Each soil smaple was profiled with two replications. 5 g of each soil sample was suspended in exactly 9 vol of sterilized water, reciprocally shaken at room temperature for 30 min at 120 rpm. Then, the suspension was centrifuged at 1,000 g for 10 min, and the pellet was suspended in 45 mL of sterilized water. The soil suspension was diluted 20 times with sterilized water. The diluted suspension was added to Biolog Gram Negative (GN) plate at a rate of 0.1 mL/well. The plates were incubated at 28ºC in the dark and absorbance at 405 nm was read at 8 to 24 h intervals for 8 days using an ELISA plate reader (Model 550, Bio-Rad, California). During the incubation, the plates were wrapped in a plastic film to avoid desiccation. The Average Well Color Development (AWCD) method proposed by Garland and Mills (11) was used for analyses of the Biolog data. AWCD at a particular time was calculated using the following equation.


where ABSit is absorbance at 405 nm for the i-th carbon source at the time (t) and ABSrt is that for the control well having no carbon sources. The AWCDs for the soil samples converged to around 0.9 during the incubation period. Negative values given by equation 1 were regarded as 0, and this resulted in an increase in the AWCD at a negligible rate of less than 3%.

Determination of soil properties

The soil samples were suspended in water at a soil to solution ratio of 1: 5 and reciprocally shaken at room temperature for 1 h at 120 rpm to determine their pHs and electrical conductivities (ECs). Total C (TC) and N (TN) in the soils were determined using an NC analyzer (Sumigraph model NC-80, Sumitomo Kagaku Kogyo, Japan). Available phosphorus was determined with the Bray II method.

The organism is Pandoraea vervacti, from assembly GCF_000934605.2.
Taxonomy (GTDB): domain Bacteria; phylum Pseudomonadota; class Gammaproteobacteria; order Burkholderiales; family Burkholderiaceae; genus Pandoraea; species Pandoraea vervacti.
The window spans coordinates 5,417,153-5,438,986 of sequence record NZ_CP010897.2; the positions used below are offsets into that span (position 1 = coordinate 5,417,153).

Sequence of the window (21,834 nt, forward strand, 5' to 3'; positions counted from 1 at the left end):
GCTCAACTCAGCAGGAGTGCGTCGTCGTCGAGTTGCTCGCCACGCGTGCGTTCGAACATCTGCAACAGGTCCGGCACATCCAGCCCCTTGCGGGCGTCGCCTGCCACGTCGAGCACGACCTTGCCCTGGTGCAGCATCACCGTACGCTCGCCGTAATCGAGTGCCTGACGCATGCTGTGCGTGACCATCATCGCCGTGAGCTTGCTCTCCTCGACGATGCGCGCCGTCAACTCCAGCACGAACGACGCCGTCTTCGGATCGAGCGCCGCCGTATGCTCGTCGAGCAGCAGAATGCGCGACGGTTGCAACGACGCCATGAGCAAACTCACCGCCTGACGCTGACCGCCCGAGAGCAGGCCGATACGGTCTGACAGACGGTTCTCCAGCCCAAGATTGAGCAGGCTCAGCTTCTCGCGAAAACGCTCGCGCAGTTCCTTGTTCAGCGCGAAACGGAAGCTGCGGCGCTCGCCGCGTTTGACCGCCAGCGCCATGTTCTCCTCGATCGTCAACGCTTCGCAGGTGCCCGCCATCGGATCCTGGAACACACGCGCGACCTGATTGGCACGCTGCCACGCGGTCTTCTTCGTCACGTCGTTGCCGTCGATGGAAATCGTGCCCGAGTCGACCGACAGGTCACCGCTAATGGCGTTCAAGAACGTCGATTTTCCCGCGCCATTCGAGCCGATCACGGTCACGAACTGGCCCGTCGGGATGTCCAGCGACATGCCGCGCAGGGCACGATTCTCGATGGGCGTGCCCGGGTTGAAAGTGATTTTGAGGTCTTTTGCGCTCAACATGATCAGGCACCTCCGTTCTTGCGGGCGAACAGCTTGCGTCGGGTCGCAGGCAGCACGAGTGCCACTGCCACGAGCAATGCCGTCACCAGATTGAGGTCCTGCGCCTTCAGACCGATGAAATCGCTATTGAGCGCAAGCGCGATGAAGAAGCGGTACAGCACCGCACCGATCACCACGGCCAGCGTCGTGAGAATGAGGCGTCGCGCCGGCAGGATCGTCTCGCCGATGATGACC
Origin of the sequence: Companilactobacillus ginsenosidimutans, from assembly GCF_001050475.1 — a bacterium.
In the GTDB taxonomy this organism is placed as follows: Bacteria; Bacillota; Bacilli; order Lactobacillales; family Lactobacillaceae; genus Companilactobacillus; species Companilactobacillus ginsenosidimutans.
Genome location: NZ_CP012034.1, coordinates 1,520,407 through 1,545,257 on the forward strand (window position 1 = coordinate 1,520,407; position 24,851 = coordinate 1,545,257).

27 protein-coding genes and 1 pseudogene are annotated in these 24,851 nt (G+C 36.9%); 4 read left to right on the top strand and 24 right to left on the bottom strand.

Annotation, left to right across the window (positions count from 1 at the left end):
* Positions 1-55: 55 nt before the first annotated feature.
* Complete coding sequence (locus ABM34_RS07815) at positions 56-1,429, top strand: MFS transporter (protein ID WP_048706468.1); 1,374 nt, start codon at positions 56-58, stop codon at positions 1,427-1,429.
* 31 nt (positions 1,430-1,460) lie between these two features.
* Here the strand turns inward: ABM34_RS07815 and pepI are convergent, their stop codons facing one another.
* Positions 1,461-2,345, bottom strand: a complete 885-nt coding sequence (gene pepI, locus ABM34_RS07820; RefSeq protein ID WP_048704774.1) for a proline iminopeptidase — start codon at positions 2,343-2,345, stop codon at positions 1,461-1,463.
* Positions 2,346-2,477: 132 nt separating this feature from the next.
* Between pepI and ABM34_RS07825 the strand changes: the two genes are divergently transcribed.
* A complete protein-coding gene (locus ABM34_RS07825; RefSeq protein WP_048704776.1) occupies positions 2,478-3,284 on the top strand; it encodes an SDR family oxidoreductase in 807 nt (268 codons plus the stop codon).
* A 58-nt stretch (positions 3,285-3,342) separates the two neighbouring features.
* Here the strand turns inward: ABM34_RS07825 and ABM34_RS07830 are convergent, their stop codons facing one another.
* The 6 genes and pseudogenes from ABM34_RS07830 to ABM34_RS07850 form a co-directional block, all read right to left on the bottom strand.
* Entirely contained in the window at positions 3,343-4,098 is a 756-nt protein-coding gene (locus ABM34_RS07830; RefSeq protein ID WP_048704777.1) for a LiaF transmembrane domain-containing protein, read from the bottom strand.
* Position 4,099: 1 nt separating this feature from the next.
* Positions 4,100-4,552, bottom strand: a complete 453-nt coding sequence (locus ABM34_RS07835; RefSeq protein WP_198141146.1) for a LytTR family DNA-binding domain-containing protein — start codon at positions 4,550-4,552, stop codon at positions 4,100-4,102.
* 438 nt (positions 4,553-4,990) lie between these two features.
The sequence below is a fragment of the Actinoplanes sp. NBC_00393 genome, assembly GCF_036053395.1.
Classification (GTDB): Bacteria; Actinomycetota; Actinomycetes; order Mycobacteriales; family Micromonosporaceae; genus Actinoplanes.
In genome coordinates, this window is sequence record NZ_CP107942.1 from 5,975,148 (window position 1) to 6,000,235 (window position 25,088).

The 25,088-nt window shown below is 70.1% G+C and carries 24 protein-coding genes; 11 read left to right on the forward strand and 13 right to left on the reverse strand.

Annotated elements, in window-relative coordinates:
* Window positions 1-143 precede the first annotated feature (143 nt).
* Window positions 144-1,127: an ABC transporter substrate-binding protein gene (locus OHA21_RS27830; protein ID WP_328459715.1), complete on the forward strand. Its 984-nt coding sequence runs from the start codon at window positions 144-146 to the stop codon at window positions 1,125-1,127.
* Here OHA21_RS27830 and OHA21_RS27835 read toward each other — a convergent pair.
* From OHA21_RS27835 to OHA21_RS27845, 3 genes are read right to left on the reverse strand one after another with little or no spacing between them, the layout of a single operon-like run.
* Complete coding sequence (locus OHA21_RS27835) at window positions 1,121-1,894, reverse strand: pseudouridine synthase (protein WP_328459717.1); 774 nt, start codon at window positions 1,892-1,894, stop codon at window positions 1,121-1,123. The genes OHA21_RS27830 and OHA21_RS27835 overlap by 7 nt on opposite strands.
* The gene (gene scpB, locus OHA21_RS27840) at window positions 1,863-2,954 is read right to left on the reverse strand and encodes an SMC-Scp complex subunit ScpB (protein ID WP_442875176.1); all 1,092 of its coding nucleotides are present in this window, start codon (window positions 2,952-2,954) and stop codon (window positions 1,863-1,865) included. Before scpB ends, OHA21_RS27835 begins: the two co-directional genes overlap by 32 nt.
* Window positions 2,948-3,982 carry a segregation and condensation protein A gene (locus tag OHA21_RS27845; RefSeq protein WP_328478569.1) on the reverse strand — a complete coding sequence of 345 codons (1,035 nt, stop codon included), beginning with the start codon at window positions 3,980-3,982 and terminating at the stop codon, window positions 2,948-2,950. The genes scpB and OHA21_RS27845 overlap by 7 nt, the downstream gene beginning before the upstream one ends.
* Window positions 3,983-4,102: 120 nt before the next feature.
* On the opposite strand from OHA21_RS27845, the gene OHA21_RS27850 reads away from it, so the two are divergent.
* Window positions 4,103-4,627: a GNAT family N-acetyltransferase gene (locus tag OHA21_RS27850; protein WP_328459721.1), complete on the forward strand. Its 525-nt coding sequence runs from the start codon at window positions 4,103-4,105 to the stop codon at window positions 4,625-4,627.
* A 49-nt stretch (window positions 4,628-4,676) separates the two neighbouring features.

Statistical analyses

The independent sample t-test was performed to test the significant difference between means using the statistical software, SPSS 10.0.5J (SPSS Japan Inc., Tokyo). To compare discrimination power of the methods, Wilk's lambda and its significance were also determined with SPSS 10.0.5J. In this research, the distinctiveness of differences between the two soils recognized by each method or at each AWCD value was regarded as the discrimination power. Wilk's lambda is a widely used statistic, which indicates the degree of similarity between multivariate data sets (28). Wilk's lambda ranges from 0 to 1. The more different the data sets are, the closer Wilk's lambda converges to 0. Thus, when a method scores a small value of Wilk's lambda, it means that the method well discriminates the soils. To determine Wilk's lambda, data for the ADD method were directly used or ratio-transformed to standardize the row data. In this standardization, each observation was divided by the sum of the 18 observations for the soil sample, and used for the calculation. Wilk's lambda for the Biolog method was determined at AWCD values of 0.25, 0.50 and 0.75. Lindstrom et al. (17) pointed out that rapidly and slowly metabolized carbon sources may differently contribute to discrimination of soil microbial communities. Depending on AWCD values, such differential rates of utilization might result in success or failure in soil discrimination. To investigate this possibility, absorbance values for each carbon source at the AWCD values above were used for statistical analyses.